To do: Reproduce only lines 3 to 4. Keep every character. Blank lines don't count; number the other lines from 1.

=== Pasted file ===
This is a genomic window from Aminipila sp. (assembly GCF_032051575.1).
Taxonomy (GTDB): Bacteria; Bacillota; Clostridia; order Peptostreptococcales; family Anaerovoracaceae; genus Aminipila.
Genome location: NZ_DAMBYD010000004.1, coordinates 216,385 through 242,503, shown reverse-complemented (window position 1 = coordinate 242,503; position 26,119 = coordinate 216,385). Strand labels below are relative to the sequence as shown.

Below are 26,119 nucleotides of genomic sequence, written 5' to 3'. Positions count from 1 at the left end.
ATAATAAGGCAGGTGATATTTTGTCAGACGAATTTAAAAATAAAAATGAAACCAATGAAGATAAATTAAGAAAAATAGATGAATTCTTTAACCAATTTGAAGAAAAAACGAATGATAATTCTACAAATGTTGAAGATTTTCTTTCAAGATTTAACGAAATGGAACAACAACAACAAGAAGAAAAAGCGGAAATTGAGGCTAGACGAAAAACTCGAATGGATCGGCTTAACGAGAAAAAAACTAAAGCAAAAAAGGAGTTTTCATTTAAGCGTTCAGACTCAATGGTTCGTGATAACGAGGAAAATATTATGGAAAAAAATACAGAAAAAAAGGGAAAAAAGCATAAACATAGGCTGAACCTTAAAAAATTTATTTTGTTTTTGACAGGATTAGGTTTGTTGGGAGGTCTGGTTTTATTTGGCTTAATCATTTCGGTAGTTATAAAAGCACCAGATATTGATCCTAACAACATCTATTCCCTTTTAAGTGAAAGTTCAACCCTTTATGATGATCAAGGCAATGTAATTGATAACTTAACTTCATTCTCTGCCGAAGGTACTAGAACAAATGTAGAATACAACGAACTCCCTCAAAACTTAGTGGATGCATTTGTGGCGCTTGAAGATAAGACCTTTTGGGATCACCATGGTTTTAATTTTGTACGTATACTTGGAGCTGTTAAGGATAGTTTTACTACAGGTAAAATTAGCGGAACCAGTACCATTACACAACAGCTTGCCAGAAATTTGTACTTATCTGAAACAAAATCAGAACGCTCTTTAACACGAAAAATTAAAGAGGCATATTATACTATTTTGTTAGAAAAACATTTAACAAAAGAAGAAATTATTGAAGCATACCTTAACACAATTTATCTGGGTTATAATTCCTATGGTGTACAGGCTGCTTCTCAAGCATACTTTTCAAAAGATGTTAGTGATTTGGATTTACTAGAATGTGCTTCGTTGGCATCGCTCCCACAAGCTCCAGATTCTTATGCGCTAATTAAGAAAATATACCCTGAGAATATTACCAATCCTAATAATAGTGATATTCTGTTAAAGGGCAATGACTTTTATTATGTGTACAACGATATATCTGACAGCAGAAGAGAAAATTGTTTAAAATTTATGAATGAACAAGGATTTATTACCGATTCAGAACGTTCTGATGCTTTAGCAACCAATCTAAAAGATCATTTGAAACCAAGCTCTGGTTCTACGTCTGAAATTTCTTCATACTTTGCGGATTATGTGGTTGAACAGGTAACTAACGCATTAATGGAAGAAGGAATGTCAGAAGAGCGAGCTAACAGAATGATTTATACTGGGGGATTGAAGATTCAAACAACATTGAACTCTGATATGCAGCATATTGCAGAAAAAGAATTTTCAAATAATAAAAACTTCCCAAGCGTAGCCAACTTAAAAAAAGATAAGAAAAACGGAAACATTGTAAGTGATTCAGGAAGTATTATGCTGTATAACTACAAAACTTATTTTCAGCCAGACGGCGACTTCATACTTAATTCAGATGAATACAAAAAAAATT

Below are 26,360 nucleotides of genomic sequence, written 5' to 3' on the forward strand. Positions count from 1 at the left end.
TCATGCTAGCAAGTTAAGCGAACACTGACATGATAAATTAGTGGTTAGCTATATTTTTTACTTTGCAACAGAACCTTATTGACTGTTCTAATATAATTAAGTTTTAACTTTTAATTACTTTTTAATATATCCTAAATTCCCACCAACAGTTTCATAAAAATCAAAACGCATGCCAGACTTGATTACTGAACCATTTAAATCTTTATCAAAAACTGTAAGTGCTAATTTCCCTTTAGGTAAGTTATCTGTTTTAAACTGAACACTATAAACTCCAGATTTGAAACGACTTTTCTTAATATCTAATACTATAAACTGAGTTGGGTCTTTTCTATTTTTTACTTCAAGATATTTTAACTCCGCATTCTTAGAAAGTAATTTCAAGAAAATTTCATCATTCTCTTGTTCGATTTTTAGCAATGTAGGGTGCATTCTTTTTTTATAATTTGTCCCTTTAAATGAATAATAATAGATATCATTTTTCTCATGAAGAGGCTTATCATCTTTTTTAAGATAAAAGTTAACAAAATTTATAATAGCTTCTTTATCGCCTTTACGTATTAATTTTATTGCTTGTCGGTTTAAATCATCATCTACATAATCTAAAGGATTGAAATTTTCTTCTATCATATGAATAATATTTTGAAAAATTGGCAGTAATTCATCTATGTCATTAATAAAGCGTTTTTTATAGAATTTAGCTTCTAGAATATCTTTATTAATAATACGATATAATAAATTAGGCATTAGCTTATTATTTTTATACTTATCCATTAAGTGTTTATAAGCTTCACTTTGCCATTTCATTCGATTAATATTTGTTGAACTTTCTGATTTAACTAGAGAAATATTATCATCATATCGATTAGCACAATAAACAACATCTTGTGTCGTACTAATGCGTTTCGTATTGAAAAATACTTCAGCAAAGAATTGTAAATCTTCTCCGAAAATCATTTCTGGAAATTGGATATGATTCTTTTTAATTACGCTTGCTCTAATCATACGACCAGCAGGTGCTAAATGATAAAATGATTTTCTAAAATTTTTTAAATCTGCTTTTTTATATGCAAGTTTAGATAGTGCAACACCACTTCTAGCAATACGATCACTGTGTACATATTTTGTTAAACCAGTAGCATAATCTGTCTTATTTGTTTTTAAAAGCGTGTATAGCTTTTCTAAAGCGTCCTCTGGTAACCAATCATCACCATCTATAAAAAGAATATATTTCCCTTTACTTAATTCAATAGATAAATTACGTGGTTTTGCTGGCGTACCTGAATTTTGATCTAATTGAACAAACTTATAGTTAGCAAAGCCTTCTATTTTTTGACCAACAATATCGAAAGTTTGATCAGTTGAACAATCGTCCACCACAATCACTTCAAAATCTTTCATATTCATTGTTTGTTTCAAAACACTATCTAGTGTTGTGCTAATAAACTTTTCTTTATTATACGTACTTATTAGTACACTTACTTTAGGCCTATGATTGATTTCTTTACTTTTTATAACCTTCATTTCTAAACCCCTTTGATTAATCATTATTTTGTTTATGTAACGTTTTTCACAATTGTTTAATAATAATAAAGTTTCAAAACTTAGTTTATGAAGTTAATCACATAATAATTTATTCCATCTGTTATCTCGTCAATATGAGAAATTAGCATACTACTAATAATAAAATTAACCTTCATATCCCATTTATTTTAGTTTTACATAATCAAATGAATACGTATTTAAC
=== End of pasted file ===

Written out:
Genome location: NZ_DAMBYD010000004.1, coordinates 216,385 through 242,503, shown reverse-complemented (window position 1 = coordinate 242,503; position 26,119 = coordinate 216,385). Strand labels below are relative to the sequence as shown.

Below are 26,119 nucleotides of genomic sequence, written 5' to 3'. Positions count from 1 at the left end.